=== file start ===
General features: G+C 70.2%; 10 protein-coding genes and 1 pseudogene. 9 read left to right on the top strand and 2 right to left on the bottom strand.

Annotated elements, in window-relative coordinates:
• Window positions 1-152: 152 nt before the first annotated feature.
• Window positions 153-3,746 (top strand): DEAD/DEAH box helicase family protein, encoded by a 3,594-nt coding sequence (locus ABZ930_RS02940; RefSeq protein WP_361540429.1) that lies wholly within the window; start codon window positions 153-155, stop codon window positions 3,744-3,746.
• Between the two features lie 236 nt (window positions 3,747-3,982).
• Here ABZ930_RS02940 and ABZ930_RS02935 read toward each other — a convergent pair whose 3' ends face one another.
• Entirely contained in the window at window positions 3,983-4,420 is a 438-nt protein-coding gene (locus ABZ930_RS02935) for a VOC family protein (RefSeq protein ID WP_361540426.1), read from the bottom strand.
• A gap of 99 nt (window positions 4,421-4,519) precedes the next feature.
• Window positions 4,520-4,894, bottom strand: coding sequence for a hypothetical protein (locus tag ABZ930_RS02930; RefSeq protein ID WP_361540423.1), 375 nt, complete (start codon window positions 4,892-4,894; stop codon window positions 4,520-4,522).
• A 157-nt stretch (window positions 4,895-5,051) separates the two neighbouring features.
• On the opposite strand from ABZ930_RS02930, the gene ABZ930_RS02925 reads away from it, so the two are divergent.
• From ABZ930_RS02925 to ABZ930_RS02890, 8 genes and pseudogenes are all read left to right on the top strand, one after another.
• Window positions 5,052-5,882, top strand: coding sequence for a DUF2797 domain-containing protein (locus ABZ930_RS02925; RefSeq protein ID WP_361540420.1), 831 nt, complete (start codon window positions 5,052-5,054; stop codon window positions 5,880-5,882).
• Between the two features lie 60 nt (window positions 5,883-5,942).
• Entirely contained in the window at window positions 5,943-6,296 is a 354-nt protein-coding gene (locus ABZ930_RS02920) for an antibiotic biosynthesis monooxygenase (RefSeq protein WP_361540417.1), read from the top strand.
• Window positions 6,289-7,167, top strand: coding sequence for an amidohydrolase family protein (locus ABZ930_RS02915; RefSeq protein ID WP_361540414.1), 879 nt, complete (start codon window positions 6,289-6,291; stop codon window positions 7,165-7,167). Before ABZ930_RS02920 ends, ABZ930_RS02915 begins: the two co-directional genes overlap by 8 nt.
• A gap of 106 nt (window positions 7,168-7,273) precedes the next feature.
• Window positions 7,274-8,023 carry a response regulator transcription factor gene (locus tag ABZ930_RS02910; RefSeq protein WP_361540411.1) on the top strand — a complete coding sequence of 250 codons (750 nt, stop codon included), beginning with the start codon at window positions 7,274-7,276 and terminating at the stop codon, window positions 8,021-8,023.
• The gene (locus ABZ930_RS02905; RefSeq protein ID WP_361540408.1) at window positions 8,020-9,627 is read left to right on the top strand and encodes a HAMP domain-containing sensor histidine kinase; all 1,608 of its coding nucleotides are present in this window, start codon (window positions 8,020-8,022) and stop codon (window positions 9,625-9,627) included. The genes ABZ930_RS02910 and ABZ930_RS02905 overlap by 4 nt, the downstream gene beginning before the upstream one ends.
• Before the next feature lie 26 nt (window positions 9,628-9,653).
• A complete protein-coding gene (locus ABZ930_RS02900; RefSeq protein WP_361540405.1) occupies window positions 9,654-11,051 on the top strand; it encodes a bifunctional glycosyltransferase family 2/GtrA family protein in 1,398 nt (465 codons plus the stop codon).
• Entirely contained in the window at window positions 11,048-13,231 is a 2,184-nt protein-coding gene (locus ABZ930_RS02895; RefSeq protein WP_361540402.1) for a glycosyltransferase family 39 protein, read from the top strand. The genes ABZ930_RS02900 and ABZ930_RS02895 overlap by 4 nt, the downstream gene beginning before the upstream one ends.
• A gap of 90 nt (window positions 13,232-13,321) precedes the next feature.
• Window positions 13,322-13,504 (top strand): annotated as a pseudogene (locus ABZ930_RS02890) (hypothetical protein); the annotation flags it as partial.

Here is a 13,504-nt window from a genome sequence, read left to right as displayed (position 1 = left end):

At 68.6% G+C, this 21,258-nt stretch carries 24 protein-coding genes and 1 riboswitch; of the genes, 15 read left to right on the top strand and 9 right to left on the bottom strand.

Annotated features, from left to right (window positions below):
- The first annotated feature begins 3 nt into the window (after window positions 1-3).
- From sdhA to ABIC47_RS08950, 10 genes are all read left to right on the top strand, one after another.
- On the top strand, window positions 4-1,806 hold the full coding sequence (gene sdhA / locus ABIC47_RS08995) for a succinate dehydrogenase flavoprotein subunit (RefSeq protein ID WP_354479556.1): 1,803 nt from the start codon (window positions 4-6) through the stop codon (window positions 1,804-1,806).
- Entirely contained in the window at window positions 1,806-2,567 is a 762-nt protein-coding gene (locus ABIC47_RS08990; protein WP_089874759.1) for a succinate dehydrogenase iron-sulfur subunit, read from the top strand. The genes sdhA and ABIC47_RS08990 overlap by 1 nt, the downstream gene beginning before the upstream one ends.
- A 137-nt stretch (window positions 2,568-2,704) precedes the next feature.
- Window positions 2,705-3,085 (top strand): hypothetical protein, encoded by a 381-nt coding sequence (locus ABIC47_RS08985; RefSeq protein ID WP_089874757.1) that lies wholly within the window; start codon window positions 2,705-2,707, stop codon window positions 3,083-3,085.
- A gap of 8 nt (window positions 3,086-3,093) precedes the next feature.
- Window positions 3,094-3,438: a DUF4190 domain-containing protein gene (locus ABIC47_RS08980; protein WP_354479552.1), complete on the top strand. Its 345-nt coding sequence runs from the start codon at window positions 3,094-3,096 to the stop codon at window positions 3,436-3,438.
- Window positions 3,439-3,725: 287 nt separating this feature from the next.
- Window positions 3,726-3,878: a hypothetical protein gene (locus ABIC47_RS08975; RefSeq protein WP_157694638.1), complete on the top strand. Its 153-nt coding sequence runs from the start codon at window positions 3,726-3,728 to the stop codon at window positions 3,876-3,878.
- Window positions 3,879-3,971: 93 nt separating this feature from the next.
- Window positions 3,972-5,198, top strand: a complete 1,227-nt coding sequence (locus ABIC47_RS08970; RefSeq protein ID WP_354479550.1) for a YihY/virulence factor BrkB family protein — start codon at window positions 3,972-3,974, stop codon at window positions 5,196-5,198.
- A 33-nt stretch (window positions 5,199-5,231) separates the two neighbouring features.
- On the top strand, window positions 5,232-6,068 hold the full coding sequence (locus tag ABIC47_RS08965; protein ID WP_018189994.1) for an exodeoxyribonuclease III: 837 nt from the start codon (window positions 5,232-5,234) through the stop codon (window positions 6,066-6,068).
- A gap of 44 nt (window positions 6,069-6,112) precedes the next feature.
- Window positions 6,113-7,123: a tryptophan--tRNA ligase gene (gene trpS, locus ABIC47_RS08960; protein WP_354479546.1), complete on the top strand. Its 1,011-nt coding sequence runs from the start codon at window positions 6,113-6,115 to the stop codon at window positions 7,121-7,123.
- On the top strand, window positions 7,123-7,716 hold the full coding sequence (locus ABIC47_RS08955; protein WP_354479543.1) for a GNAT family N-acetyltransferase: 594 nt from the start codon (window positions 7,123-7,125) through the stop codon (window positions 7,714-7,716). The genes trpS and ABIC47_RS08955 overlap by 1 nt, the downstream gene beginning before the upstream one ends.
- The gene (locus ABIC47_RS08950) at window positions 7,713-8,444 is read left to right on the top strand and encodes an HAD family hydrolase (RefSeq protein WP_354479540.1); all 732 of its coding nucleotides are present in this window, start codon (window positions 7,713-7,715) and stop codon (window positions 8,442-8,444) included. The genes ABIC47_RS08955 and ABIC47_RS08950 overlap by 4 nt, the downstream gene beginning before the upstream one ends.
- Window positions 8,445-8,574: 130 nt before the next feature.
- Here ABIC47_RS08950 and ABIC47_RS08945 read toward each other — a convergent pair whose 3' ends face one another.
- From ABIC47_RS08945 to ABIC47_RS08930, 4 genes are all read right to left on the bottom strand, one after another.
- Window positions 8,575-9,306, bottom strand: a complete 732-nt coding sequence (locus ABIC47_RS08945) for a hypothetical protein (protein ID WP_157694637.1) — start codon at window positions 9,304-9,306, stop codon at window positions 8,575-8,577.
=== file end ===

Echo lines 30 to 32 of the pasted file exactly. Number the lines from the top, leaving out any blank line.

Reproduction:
- On the top strand, window positions 4-1,806 hold the full coding sequence (gene sdhA / locus ABIC47_RS08995) for a succinate dehydrogenase flavoprotein subunit (RefSeq protein ID WP_354479556.1): 1,803 nt from the start codon (window positions 4-6) through the stop codon (window positions 1,804-1,806).
- Entirely contained in the window at window positions 1,806-2,567 is a 762-nt protein-coding gene (locus ABIC47_RS08990; protein WP_089874759.1) for a succinate dehydrogenase iron-sulfur subunit, read from the top strand. The genes sdhA and ABIC47_RS08990 overlap by 1 nt, the downstream gene beginning before the upstream one ends.
- A 137-nt stretch (window positions 2,568-2,704) precedes the next feature.